Dr Andrea Furst, Sport and Performance Psychologist, speaks to Female First
Dr Andrea Furst, Sport and Performance Psychologist, speaks to Female First

Olympians and the British public have a lot of differences when it comes to physical ability however there is one similarity when it comes to mental focus – jigsaws.

Over lockdown Gibsons saw an all-time record for sales of its jigsaws with it rising 59% as Brits looked to desperately fight boredom.

But this isn’t the only reason people have been turning to jigsaw puzzles as a study conducted by Research Without Barriers found that 25% of people felt an increased sense of happiness after completing one and 22% said that it reduced their anxiety and helped mindfulness.

This is why sports psychologist Dr Andrea Furst recommends to Olympic and Paralympic athletes that they should complete a jigsaw to help them relax and disengage from thinking about competing to avoid stress and burnout.

Furst explained in more detail why jigsaws can be helpful to athletes, spoke about her own background in psychology and revealed why mental strength is just as important as physical strength for Olympians and Paralympians.

What is your role in helping athletes and Olympians/Paralympians?

I am a sports psychologist whose role with athletes varies depending on the context. When working with individual athletes I tend to work collaboratively with them, to help them understand themselves as a person and a performer so that they can perform under the pressure of competition, as well as develop personal habits as a healthy high achiever in complex high-performance environments.

Why did you want to become a sports psychologist?

I grew up in a very sporty family. I played as well as coached sport throughout my childhood, adolescence and into early adulthood. I was introduced to the specific discipline of psychology in my undergraduate Bachelor of Science, and I immediately enjoyed most (not all!) of the psychology courses. I then when onto combine the love of sport and psychology in my postgraduate studies.

The physical strength athletes need to compete at the highest levels in obvious, but how crucial is it to have mental strength as well?

At the highest level you’ll regularly see mental strength being the differentiating factor, particularly under pressure. Our brain is responsible for our body’s functioning so it makes logical sense that if athletes can have mastery of their mind, then their physical capabilities will be maximised.

What advice do you give to athletes who want to build and improve their mental strength?

To improve mental strength, athletes need to approach training their brain’s mental skills like they approach training their body’s technical and physical skills. It takes intent, time, energy, dedication and patience!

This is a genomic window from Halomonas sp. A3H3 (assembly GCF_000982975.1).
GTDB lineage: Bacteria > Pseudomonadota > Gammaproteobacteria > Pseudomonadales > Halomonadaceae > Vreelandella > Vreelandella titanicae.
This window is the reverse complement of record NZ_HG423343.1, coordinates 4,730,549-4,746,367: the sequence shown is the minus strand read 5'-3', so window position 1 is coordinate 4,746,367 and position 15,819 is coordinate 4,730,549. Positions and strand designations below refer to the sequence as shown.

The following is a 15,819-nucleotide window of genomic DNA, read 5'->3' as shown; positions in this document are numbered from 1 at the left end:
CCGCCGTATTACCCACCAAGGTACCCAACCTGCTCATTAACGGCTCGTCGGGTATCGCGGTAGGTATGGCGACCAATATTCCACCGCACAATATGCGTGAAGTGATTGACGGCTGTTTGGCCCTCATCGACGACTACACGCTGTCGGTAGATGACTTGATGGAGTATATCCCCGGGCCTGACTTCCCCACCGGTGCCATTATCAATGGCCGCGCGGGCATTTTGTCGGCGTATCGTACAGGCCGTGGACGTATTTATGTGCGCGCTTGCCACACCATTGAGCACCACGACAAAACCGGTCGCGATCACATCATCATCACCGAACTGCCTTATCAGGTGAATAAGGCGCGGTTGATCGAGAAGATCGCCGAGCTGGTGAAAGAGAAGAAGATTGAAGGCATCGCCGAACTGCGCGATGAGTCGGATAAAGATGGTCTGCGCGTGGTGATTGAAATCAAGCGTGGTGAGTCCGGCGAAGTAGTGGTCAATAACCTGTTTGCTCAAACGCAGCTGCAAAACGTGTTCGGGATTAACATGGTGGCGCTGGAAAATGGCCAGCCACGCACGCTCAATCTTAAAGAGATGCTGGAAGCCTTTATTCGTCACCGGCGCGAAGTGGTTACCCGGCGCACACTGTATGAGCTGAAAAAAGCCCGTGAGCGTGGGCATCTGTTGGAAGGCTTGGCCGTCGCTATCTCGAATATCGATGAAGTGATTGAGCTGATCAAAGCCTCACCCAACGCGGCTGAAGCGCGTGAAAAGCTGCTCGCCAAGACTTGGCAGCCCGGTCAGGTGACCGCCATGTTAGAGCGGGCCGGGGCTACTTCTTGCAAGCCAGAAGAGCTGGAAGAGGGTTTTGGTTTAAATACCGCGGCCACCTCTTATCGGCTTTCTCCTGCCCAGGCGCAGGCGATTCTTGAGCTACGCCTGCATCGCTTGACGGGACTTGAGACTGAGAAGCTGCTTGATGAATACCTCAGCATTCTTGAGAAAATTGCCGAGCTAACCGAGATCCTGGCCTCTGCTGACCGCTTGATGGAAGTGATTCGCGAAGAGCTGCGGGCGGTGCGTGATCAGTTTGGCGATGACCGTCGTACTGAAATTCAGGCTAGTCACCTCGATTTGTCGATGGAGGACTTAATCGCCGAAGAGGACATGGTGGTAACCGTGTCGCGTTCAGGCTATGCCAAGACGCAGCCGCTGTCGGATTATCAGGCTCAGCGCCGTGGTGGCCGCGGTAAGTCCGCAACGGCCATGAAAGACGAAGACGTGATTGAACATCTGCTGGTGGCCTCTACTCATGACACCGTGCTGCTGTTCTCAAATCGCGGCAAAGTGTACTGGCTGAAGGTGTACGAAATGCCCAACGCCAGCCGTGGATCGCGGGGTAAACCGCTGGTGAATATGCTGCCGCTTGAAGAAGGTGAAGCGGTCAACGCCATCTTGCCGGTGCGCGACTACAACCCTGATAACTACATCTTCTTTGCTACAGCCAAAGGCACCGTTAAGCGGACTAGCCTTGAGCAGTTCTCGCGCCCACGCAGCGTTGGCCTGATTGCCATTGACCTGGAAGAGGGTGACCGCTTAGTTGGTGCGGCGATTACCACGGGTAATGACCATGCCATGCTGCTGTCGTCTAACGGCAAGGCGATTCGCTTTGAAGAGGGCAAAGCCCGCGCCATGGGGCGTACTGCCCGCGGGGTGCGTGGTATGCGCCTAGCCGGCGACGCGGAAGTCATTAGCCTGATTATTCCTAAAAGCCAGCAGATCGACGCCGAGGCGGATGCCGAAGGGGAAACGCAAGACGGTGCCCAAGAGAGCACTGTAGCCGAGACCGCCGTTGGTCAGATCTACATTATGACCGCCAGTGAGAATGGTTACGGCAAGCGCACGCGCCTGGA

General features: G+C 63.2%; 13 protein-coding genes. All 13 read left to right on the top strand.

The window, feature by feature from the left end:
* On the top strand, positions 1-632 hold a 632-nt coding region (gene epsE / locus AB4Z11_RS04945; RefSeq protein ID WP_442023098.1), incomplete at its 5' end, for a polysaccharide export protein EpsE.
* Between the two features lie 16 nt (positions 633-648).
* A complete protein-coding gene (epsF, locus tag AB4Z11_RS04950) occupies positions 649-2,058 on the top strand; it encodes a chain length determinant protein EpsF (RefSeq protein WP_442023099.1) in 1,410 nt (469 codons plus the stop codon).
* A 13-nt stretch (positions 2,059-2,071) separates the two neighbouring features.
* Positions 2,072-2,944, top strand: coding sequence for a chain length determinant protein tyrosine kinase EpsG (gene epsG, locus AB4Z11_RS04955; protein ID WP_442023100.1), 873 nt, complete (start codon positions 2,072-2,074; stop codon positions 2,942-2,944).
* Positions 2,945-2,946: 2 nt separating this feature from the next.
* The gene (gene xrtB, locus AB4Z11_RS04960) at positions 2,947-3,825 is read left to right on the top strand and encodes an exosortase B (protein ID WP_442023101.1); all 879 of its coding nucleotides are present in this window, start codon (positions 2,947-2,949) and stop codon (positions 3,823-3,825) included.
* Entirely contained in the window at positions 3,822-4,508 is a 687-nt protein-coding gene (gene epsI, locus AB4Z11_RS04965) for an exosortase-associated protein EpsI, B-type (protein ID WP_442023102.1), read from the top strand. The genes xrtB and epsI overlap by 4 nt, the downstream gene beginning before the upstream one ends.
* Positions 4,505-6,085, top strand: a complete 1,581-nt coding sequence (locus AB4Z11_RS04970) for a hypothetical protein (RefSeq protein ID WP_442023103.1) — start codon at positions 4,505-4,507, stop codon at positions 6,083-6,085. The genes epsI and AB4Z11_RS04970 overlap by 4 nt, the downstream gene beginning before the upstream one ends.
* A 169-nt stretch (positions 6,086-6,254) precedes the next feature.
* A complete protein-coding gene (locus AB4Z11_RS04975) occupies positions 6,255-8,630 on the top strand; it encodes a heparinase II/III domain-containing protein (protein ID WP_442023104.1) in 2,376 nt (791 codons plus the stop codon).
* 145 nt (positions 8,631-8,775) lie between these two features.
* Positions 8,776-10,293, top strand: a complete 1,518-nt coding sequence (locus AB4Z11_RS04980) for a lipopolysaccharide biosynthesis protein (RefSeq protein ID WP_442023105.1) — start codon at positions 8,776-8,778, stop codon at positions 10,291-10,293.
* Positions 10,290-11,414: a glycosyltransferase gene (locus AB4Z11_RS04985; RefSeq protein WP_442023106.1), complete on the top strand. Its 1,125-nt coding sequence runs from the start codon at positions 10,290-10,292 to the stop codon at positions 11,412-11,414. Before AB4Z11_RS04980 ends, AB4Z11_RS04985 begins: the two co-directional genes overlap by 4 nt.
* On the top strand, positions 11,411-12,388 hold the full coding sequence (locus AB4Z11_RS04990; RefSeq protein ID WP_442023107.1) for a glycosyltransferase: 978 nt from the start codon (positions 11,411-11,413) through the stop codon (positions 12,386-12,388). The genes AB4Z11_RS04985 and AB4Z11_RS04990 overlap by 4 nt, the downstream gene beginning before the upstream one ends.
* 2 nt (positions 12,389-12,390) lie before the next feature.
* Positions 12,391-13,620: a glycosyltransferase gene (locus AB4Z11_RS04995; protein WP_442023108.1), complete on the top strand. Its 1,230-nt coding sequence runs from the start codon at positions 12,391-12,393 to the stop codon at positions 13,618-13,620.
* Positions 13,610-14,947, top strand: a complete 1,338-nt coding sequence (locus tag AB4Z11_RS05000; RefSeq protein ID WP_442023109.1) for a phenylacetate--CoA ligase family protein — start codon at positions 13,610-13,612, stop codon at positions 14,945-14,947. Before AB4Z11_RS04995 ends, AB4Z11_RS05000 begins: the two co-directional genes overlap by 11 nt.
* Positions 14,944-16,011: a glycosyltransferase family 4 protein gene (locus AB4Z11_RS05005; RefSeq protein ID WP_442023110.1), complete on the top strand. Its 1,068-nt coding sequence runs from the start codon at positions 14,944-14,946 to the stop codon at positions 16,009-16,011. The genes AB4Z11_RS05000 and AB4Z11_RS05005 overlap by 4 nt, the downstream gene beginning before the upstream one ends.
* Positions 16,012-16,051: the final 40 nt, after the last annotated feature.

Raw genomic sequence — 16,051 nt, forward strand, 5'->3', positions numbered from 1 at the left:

How important is it for athletes to feel as relaxed as they can be the night before they compete?

The night before competition will look and feel slightly different for each individual athlete, so it’s not a matter of saying everyone needs to relax. For those that want that feeling, the benefits of feeling relaxed the night before they compete include the time and space for thoughts, feelings and behaviours to disengage from the next day’s ‘job’ and give the body and mind a chance to deregulate.

What do you suggest athletes do to help relax and distract them?

I recommend a variety of techniques, exercises or strategies; some of which include breathing techniques, yoga, meditation, jigsaw puzzles, board games, podcasts, colouring in. All of these promote engagement in the task and help to disengage from their sport for the duration of the ‘task’, which helps with psychological recovery. In short, these strategies promote the ability to ‘go again’ in their next opportunity to perform in training or competition.

Jigsaws have really helped athletes and the British public especially through lockdown, why is that?

Similar to the points in the previous question. The additional points that may be more specific to lockdown include a sense of achievement working on a jigsaw puzzle until its completion and this can be a solo pursuit or with others in their ‘bubble’ making it a pleasurable and satisfying joint venture.

What would you say to people who are sceptical of the positive impact jigsaws can have on people and their mental health?

Be open minded and give jigsaws a go! The key is to be fully ‘in it’ mentally, meaning be engaged in the task of putting a jigsaw puzzle together.

To find a jigsaw right for you visit www.gibsonsgames.co.uk.

Words by Lucy Roberts for Female First, who you can follow on Twitter, @Lucy_Roberts_72.

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